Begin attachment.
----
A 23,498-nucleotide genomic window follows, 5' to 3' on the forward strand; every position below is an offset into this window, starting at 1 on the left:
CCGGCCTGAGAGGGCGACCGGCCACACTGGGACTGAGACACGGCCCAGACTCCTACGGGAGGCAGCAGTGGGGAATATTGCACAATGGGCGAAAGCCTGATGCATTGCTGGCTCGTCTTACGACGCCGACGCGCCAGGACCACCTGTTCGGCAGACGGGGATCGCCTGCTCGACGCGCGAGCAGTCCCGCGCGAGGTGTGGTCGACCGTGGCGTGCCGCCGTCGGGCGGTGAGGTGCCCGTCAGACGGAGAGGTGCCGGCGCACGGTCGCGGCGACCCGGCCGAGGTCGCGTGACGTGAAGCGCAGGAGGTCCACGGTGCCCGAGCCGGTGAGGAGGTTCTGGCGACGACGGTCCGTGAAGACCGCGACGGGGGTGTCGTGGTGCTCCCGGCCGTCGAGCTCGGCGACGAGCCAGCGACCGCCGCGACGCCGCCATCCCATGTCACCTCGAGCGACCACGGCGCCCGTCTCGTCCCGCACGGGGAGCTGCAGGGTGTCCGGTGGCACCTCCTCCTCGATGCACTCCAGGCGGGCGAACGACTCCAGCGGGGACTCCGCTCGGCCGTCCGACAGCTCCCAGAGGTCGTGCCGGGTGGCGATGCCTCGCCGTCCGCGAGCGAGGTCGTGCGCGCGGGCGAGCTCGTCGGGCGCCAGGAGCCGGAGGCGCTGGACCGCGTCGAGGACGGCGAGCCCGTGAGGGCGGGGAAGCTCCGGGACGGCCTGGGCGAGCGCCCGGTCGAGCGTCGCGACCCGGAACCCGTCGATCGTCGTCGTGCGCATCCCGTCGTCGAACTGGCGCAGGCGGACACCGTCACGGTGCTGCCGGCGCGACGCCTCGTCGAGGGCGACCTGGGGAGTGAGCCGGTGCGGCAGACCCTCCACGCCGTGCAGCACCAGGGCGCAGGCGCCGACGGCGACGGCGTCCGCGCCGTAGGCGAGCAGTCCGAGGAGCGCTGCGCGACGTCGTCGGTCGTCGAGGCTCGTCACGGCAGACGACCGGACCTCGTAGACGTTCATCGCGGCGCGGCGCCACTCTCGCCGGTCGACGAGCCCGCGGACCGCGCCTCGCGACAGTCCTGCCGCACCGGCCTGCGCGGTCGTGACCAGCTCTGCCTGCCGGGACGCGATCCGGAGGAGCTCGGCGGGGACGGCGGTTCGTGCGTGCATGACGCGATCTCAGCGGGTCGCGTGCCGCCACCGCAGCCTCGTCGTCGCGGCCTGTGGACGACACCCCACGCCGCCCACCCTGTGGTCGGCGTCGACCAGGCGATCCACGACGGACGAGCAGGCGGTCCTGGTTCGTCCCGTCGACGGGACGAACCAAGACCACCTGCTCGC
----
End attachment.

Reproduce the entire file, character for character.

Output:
A 23,498-nucleotide genomic window follows, 5' to 3' on the forward strand; every position below is an offset into this window, starting at 1 on the left:
CCGGCCTGAGAGGGCGACCGGCCACACTGGGACTGAGACACGGCCCAGACTCCTACGGGAGGCAGCAGTGGGGAATATTGCACAATGGGCGAAAGCCTGATGCATTGCTGGCTCGTCTTACGACGCCGACGCGCCAGGACCACCTGTTCGGCAGACGGGGATCGCCTGCTCGACGCGCGAGCAGTCCCGCGCGAGGTGTGGTCGACCGTGGCGTGCCGCCGTCGGGCGGTGAGGTGCCCGTCAGACGGAGAGGTGCCGGCGCACGGTCGCGGCGACCCGGCCGAGGTCGCGTGACGTGAAGCGCAGGAGGTCCACGGTGCCCGAGCCGGTGAGGAGGTTCTGGCGACGACGGTCCGTGAAGACCGCGACGGGGGTGTCGTGGTGCTCCCGGCCGTCGAGCTCGGCGACGAGCCAGCGACCGCCGCGACGCCGCCATCCCATGTCACCTCGAGCGACCACGGCGCCCGTCTCGTCCCGCACGGGGAGCTGCAGGGTGTCCGGTGGCACCTCCTCCTCGATGCACTCCAGGCGGGCGAACGACTCCAGCGGGGACTCCGCTCGGCCGTCCGACAGCTCCCAGAGGTCGTGCCGGGTGGCGATGCCTCGCCGTCCGCGAGCGAGGTCGTGCGCGCGGGCGAGCTCGTCGGGCGCCAGGAGCCGGAGGCGCTGGACCGCGTCGAGGACGGCGAGCCCGTGAGGGCGGGGAAGCTCCGGGACGGCCTGGGCGAGCGCCCGGTCGAGCGTCGCGACCCGGAACCCGTCGATCGTCGTCGTGCGCATCCCGTCGTCGAACTGGCGCAGGCGGACACCGTCACGGTGCTGCCGGCGCGACGCCTCGTCGAGGGCGACCTGGGGAGTGAGCCGGTGCGGCAGACCCTCCACGCCGTGCAGCACCAGGGCGCAGGCGCCGACGGCGACGGCGTCCGCGCCGTAGGCGAGCAGTCCGAGGAGCGCTGCGCGACGTCGTCGGTCGTCGAGGCTCGTCACGGCAGACGACCGGACCTCGTAGACGTTCATCGCGGCGCGGCGCCACTCTCGCCGGTCGACGAGCCCGCGGACCGCGCCTCGCGACAGTCCTGCCGCACCGGCCTGCGCGGTCGTGACCAGCTCTGCCTGCCGGGACGCGATCCGGAGGAGCTCGGCGGGGACGGCGGTTCGTGCGTGCATGACGCGATCTCAGCGGGTCGCGTGCCGCCACCGCAGCCTCGTCGTCGCGGCCTGTGGACGACACCCCACGCCGCCCACCCTGTGGTCGGCGTCGACCAGGCGATCCACGACGGACGAGCAGGCGGTCCTGGTTCGTCCCGTCGACGGGACGAACCAAGACCACCTGCTCGC